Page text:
Research Papers:

Impact of exosomal HIV-1 Tat expression on the human cellular proteome

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Huafei Lu, Xiaoli Tang, Mitchell Sibley, Jillian Coburn, R. Shyama Prasad Rao, Nagib Ahsan _ and Bharat Ramratnam _


Huafei Lu1, Xiaoli Tang1, Mitchell Sibley1, Jillian Coburn2, R. Shyama Prasad Rao3, Nagib Ahsan2,4 and Bharat Ramratnam1,2,5

1 Division of Infectious Diseases, Department of Medicine, Warren Alpert Medical School, Brown University, Providence, RI 02903, USA

2 COBRE Center for Cancer Research Development, Proteomics Core Facility, Rhode Island Hospital, Providence, RI 02903, USA

3 Biostatistics and Bioinformatics Division, Yenepoya Research Center, Yenepoya University, Mangalore 575018, India

4 Division of Biology and Medicine, Brown University, Providence, RI 02903, USA

5 Clinical Research Center of Lifespan, Providence, RI 02903, USA

Correspondence to:

Nagib Ahsan,email: nagib_ahsan@brown.edu,
Bharat Ramratnam,email: BRamratnam@lifespan.org

Keywords: HIV-1; tat protein; exosome; label-free proteomics; ROS

Received: April 11, 2019     Accepted: August 27, 2019     Published: September 24, 2019


HIV-1 exists in a latent form in all infected patients. When antiretroviral therapy is stopped, viral replication resumes. The HIV-1 Tat protein is a potent activator of viral transcription. Our previous work has demonstrated that exosomal formulations of Tat can reverse HIV-1 latency in primary CD4+ T lymphocytes isolated from long term antiretroviral treated individuals suggesting a potential role for Tat as a therapeutic HIV-1 Latency Reversal Agent (LRA). Here, we employed the label-free proteomic approach for profiling the proteomic changes associated with exosomal Tat production in human cell lines. Comparative proteomic analysis revealed that >30% peptides were differentially expressed in abundance in the Tat-expressing cell line compared with relevant controls. As expected, many of the known Tat-interactor proteins were upregulated. Tat expression also led to the upregulation of antioxidant proteins suggesting Tat-mediates an oxidative burst. Gene ontology and pathway analyses of these differentially expressed proteins showed enrichment of extracellular vesicular exosome and spliceosome localized proteins and proteins involved with transcriptional and translational mechanisms. Our work suggests that HIV-1 Tat expression leads to perturbations in cellular protein expression. In vivo administration of Tat using HIV/SIV animal models needs to be performed to assess the physiologic significance of Tat-induced proteomic changes prior to developing HIV-1 Tat as an LRA.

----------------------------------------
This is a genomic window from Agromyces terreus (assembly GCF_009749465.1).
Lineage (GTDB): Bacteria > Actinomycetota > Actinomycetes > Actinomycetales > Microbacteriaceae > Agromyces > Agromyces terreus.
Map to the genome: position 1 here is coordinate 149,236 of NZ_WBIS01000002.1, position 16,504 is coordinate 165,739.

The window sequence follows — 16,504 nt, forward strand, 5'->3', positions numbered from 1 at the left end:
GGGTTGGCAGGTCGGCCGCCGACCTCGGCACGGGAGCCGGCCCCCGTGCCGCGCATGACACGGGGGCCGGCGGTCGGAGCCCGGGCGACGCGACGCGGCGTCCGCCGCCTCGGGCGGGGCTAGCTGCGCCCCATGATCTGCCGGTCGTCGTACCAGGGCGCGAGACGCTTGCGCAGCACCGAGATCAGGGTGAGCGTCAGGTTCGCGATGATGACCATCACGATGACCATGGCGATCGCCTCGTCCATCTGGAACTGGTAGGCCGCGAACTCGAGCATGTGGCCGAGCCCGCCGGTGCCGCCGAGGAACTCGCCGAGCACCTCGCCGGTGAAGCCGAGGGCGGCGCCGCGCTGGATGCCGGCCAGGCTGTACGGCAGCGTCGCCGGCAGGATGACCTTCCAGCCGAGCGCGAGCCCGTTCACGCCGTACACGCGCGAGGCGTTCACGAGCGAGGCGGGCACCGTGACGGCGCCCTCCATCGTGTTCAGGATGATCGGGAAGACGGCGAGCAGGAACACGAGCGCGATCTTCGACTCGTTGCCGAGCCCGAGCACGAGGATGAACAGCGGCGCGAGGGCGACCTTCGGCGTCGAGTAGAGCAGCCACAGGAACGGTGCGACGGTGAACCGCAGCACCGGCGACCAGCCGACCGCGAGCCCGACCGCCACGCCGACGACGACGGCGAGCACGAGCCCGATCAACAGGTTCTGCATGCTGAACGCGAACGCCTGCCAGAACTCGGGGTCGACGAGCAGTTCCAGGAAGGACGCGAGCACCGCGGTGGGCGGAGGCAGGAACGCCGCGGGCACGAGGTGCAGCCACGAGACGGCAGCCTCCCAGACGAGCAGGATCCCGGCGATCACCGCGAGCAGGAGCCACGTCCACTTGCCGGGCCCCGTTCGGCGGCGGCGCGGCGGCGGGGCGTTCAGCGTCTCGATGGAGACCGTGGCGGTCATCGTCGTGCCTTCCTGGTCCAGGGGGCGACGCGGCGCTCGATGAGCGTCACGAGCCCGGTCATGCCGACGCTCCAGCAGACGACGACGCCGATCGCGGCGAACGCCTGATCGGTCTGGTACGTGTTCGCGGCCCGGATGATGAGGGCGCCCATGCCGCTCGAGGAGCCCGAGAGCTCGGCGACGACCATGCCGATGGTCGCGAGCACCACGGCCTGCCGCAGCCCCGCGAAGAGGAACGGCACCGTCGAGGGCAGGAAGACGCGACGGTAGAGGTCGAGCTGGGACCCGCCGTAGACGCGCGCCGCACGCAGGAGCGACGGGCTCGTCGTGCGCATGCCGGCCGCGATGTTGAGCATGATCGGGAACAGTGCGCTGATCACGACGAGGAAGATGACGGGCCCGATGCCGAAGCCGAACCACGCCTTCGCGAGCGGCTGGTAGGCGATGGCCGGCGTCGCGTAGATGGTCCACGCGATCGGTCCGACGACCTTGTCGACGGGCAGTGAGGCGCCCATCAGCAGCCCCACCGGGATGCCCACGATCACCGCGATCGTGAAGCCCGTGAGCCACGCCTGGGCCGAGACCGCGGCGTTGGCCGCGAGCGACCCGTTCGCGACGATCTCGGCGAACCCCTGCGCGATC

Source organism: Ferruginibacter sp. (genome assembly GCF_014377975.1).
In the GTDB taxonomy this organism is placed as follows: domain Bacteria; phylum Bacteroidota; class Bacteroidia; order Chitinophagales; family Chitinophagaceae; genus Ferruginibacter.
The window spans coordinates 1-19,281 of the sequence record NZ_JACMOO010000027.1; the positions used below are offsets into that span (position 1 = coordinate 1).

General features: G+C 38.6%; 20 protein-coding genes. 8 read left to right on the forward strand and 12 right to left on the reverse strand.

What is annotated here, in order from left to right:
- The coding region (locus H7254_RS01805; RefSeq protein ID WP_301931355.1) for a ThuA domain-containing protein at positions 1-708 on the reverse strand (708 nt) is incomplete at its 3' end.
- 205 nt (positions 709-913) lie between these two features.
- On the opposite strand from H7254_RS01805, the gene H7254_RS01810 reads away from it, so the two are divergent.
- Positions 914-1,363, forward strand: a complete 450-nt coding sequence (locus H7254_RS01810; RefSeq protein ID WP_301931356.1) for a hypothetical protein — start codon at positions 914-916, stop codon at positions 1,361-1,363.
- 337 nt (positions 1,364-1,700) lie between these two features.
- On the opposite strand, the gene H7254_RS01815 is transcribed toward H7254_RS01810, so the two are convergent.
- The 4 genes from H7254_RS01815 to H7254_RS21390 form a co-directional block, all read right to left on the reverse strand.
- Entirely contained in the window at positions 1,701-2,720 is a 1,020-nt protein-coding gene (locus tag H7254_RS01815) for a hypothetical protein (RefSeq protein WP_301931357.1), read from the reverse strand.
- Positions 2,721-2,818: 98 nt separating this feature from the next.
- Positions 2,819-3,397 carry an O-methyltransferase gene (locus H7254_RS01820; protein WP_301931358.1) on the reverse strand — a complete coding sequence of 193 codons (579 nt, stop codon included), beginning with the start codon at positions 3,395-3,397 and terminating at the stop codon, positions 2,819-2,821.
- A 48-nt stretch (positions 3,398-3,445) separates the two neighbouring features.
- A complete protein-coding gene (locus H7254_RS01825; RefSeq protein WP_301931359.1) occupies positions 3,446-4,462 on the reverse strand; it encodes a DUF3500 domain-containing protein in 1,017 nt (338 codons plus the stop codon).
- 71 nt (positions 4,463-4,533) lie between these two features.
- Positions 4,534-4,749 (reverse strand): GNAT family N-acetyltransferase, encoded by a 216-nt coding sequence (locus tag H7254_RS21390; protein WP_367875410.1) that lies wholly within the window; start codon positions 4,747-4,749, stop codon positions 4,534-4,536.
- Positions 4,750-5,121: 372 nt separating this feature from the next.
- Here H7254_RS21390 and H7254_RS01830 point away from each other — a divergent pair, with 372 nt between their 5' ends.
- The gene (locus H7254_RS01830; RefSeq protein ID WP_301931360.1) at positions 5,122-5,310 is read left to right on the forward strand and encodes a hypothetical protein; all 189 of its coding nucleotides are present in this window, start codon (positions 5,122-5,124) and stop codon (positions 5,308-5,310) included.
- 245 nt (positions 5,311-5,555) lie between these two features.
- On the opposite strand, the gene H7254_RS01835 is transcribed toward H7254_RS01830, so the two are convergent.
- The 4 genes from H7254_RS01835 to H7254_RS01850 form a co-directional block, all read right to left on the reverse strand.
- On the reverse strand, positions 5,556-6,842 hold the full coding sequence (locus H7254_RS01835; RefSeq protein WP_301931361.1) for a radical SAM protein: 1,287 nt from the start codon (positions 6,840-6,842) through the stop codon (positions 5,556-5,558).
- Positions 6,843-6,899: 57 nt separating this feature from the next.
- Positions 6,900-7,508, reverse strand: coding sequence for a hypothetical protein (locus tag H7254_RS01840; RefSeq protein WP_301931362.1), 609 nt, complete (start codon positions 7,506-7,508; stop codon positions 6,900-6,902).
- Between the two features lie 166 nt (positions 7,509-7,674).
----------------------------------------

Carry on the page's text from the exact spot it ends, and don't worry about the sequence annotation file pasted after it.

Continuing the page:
The HIV-1 Tat protein is a transcription factor with 86 or 101 residues (depending on subtype) that is essential for trans-activating transcription of the HIV-1 viral genome [1, 2]. Tat is encoded by two exons, the first codes for all functional regions and is highly conserved (72 amino acids) and the second exon codes for the variable C-terminal with unknown function. Tat acts by binding to TAR, a structured region in the nascent transcript, and recruits positive transcriptional elongation factor B complex (pTEFb) to the HIV-1 LTR promoter to enhance processive transcription by stimulating the elongation of prematurely terminated transcripts [3]. Without Tat, HIV-1 transcription elongation by RNA Pol II from LTR promoter is very inefficient [4, 5].

In addition to the major role of HIV-1 Tat in the transcriptional activation of HIV viral genome, Tat has been linked to a number of other cellular functions. For example, Tat exposure induces neuronal dysfunction/toxicity and mediates apoptosis in human blood-retinal barrier-associated cells [6, 7]. Tat expression in astrocytes induces astrocyte-mediated neurotoxicity through regulation of MicroRNA-132 [8, 9]. Tat modulates up-regulation of TNF-α expression, and potentiates the TNF- α induced NF-kB activation and cytotoxicity in Hela cells stably transfected with the Tat gene [10, 11]. When treated with SMX-SA, HIV-1 Tat expression in Jurkat cells induced greater level of oxidative stress than the control cell lines by altering the activity of cellular proteins required for homeostasis [12]. These studies indicate that Tat is a multifunctional protein and is involved in multiple cellular activities.